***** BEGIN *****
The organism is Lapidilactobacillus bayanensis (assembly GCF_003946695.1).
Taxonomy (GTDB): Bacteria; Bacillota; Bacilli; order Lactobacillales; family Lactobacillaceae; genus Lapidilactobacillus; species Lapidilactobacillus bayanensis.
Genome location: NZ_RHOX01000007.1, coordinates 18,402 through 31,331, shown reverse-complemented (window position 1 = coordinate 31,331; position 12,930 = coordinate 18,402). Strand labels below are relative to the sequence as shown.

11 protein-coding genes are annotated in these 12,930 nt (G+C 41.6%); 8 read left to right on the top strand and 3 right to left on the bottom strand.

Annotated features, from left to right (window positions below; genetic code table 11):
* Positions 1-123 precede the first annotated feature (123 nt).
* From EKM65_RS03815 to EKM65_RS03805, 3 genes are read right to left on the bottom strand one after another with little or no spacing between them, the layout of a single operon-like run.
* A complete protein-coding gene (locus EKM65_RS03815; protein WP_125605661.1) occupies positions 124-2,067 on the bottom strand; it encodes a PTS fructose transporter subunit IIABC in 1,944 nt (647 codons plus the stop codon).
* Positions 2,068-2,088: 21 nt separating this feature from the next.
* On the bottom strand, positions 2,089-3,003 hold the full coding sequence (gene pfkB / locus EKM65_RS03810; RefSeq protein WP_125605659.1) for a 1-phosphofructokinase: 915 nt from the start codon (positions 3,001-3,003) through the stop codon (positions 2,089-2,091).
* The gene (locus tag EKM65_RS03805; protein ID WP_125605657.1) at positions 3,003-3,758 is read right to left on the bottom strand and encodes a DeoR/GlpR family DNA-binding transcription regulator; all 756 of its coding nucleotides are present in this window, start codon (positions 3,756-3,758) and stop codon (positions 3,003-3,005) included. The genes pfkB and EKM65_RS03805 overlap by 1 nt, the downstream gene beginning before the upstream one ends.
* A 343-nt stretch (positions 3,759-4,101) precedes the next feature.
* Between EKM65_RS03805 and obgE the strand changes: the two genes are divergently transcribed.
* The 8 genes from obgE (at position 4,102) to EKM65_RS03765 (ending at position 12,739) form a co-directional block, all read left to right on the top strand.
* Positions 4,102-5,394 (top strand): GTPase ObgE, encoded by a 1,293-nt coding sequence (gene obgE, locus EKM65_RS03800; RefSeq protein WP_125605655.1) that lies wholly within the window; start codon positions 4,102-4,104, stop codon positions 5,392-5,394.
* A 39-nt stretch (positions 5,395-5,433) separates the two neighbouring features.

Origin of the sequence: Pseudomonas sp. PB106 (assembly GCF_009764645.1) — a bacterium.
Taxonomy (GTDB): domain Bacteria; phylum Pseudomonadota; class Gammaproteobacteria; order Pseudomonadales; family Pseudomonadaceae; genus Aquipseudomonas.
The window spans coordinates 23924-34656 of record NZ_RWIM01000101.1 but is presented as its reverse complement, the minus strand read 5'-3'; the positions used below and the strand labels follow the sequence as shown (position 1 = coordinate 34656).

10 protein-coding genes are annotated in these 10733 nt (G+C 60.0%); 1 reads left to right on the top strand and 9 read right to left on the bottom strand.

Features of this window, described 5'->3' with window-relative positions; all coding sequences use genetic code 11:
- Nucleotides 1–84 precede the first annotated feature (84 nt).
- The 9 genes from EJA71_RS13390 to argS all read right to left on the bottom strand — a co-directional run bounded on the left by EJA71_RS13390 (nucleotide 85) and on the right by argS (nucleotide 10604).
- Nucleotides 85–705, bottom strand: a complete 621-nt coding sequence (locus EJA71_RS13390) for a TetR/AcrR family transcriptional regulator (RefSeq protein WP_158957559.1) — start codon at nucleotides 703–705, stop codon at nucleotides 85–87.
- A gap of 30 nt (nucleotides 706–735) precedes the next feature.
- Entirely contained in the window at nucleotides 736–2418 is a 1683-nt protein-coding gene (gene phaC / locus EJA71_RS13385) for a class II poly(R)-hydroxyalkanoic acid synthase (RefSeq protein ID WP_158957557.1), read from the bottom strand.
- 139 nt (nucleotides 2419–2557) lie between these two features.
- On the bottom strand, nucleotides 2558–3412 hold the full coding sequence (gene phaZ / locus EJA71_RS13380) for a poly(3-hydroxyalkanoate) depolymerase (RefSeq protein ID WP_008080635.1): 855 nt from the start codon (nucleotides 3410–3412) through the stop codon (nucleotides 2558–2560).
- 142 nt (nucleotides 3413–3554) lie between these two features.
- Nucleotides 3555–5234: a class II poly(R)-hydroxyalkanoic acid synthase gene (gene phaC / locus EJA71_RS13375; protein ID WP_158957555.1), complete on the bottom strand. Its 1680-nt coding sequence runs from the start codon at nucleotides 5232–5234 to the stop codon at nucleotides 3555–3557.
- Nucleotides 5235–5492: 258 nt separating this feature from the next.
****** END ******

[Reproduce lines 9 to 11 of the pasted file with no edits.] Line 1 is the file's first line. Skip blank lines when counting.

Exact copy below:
* Positions 2,068-2,088: 21 nt separating this feature from the next.
* On the bottom strand, positions 2,089-3,003 hold the full coding sequence (gene pfkB / locus EKM65_RS03810; RefSeq protein WP_125605659.1) for a 1-phosphofructokinase: 915 nt from the start codon (positions 3,001-3,003) through the stop codon (positions 2,089-2,091).
* The gene (locus tag EKM65_RS03805; protein ID WP_125605657.1) at positions 3,003-3,758 is read right to left on the bottom strand and encodes a DeoR/GlpR family DNA-binding transcription regulator; all 756 of its coding nucleotides are present in this window, start codon (positions 3,756-3,758) and stop codon (positions 3,003-3,005) included. The genes pfkB and EKM65_RS03805 overlap by 1 nt, the downstream gene beginning before the upstream one ends.